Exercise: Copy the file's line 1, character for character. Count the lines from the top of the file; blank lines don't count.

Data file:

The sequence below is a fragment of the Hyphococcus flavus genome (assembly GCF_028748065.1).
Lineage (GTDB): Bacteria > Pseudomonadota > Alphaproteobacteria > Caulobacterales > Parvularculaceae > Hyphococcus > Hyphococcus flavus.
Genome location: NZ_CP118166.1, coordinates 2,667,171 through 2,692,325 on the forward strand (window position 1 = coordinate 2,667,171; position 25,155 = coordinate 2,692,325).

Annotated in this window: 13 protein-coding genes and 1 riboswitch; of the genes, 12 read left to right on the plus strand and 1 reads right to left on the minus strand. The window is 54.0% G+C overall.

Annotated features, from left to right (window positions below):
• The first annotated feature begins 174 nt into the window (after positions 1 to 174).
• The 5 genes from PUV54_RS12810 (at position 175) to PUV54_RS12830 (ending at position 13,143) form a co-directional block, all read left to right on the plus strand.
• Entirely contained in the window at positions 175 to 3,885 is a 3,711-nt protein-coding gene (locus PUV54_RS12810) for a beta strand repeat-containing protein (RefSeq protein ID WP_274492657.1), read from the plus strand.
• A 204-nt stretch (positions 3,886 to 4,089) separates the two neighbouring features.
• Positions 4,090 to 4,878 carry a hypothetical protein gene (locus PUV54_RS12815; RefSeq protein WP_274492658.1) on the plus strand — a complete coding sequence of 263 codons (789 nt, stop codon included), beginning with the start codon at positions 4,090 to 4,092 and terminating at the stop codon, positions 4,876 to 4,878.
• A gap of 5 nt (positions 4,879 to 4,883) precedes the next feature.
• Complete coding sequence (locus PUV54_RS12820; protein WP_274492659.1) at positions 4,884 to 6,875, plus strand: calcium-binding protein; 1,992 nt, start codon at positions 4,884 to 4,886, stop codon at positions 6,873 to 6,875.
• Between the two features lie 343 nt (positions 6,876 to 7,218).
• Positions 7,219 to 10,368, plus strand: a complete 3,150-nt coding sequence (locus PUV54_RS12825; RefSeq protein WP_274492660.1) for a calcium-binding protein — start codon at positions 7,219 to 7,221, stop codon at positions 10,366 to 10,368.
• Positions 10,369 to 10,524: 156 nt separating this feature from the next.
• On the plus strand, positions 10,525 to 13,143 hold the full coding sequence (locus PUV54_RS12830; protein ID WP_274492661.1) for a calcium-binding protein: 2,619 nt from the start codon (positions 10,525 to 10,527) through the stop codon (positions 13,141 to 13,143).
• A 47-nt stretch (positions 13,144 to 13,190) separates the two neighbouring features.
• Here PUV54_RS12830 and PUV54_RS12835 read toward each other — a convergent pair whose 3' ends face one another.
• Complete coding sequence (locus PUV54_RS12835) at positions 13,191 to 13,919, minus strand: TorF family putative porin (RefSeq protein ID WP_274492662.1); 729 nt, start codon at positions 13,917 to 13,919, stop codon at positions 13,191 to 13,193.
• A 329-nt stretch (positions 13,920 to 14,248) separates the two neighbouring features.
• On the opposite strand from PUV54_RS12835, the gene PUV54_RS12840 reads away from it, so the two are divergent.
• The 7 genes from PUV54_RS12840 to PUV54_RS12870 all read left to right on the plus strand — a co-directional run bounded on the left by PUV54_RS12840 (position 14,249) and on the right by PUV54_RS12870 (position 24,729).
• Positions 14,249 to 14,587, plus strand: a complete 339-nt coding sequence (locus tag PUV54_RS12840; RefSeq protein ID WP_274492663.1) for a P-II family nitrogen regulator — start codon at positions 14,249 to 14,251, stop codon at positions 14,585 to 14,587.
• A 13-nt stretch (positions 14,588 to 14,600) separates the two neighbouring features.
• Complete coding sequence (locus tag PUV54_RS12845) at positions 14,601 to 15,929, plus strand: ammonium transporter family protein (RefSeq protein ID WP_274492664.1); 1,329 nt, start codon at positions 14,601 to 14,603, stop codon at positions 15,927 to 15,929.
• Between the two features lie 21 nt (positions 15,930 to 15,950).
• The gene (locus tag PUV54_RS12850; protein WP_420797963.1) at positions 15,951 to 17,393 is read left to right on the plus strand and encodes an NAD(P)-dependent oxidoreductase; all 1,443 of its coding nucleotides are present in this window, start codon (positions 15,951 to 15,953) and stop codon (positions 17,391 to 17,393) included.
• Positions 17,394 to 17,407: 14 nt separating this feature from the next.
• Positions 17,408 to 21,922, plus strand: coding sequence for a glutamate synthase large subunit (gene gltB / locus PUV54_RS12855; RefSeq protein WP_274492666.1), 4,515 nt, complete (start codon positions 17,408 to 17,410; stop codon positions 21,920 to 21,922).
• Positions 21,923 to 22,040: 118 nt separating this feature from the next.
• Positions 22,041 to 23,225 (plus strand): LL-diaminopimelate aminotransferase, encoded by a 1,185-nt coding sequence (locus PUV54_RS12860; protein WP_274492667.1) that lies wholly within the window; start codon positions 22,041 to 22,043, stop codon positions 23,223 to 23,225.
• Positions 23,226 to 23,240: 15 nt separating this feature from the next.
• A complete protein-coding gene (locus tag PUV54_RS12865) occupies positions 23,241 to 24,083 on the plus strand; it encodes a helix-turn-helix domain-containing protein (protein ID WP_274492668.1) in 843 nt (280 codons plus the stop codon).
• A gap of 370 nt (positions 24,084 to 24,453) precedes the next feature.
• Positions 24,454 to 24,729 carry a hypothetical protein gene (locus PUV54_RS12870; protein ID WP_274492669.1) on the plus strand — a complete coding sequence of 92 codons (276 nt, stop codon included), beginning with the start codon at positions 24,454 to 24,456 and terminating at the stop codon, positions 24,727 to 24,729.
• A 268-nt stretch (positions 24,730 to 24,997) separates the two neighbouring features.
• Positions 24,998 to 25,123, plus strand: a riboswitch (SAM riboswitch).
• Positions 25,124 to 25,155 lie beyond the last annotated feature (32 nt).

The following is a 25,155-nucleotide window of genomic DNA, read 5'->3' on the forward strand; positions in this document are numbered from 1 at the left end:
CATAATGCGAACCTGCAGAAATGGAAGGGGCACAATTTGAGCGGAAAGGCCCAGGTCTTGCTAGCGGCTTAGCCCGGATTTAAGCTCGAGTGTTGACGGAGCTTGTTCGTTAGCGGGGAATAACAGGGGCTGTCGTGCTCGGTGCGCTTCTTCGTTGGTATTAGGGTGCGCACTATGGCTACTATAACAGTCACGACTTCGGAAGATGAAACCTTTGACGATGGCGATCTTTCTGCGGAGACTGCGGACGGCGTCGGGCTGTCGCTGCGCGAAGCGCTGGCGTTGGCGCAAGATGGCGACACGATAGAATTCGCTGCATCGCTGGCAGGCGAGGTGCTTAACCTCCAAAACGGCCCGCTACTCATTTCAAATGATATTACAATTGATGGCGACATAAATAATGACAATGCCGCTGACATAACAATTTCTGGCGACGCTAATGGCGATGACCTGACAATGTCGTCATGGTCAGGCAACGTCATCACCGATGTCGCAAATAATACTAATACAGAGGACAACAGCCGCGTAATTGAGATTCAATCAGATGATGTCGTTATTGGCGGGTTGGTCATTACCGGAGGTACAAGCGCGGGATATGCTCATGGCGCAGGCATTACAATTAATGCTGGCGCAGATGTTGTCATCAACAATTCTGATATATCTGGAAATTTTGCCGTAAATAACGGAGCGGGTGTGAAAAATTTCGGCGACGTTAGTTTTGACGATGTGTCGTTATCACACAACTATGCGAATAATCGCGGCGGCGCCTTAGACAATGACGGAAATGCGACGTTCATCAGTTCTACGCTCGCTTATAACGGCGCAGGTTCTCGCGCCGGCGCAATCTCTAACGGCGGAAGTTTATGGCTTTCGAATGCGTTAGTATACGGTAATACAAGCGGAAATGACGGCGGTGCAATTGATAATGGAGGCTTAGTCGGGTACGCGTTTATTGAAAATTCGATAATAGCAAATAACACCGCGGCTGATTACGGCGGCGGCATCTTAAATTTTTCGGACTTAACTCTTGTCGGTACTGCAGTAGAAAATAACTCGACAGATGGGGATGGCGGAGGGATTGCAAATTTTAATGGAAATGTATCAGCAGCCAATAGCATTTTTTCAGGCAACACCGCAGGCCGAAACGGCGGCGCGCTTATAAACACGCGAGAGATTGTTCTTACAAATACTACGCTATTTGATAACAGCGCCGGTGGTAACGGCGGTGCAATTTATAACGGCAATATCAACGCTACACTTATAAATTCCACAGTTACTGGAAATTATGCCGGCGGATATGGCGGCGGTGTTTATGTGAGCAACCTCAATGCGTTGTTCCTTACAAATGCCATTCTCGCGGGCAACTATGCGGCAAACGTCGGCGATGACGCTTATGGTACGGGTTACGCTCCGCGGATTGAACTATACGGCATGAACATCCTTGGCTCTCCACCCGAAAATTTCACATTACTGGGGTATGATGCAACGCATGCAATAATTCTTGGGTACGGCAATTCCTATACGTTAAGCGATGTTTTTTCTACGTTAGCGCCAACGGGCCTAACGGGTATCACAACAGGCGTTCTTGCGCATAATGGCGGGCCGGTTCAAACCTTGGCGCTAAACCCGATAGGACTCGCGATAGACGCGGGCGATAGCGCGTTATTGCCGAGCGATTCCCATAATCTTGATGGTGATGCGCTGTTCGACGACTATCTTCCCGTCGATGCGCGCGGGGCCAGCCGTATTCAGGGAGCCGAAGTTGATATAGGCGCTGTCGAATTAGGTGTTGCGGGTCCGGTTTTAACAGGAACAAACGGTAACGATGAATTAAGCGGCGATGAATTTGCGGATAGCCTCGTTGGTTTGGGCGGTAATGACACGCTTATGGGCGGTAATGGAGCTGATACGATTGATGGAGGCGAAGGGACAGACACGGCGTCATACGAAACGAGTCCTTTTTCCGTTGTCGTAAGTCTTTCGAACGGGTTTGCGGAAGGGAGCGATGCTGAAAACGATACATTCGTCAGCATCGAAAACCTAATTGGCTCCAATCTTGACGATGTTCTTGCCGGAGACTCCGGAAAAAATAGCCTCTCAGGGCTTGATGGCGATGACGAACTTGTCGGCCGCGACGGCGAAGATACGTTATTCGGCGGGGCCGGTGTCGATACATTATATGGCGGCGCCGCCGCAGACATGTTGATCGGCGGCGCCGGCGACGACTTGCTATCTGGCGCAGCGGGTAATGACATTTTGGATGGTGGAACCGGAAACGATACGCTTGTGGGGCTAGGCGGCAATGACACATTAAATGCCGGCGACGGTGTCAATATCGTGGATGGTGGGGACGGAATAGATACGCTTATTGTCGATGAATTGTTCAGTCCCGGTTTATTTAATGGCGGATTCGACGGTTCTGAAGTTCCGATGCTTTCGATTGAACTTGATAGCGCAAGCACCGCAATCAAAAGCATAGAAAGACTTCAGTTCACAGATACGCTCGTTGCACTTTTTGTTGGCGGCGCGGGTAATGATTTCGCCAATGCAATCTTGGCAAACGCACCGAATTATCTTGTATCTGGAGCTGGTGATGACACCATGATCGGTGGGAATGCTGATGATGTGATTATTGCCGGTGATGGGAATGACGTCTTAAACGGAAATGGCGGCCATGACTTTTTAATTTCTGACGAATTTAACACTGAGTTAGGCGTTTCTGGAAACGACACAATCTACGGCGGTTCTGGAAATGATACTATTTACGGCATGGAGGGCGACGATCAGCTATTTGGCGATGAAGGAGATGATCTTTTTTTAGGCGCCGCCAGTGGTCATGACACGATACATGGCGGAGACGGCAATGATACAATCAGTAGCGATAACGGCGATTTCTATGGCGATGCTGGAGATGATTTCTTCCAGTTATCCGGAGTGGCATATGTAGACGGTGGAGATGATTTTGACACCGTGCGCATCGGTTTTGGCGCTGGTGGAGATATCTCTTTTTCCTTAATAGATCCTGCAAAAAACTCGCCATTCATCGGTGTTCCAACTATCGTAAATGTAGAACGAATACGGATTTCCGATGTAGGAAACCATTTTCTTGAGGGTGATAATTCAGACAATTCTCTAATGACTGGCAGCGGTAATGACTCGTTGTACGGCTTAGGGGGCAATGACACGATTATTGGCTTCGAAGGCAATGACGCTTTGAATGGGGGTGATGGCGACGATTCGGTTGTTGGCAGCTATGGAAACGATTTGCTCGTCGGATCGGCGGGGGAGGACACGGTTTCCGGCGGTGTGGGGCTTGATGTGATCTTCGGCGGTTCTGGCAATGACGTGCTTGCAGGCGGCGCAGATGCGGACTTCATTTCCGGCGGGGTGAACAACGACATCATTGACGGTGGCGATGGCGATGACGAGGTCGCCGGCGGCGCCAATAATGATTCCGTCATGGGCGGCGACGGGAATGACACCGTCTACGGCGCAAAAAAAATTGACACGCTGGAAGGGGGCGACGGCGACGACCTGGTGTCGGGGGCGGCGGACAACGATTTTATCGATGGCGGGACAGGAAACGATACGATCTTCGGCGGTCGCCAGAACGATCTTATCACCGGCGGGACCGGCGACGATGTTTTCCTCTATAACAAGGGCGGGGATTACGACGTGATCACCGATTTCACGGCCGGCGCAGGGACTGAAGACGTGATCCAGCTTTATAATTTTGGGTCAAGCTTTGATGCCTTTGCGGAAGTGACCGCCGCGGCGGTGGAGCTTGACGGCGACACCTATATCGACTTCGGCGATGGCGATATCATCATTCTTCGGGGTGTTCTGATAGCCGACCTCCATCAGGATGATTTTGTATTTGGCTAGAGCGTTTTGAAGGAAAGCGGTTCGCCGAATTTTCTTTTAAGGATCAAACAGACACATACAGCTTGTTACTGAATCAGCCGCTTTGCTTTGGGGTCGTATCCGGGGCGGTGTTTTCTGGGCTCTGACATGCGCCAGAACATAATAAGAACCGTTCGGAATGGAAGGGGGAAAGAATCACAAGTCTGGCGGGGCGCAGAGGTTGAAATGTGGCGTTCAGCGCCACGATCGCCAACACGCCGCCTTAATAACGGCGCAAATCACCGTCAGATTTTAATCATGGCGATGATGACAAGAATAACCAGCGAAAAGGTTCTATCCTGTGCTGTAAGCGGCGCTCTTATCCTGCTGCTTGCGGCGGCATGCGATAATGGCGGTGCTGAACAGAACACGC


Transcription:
The sequence below is a fragment of the Hyphococcus flavus genome (assembly GCF_028748065.1).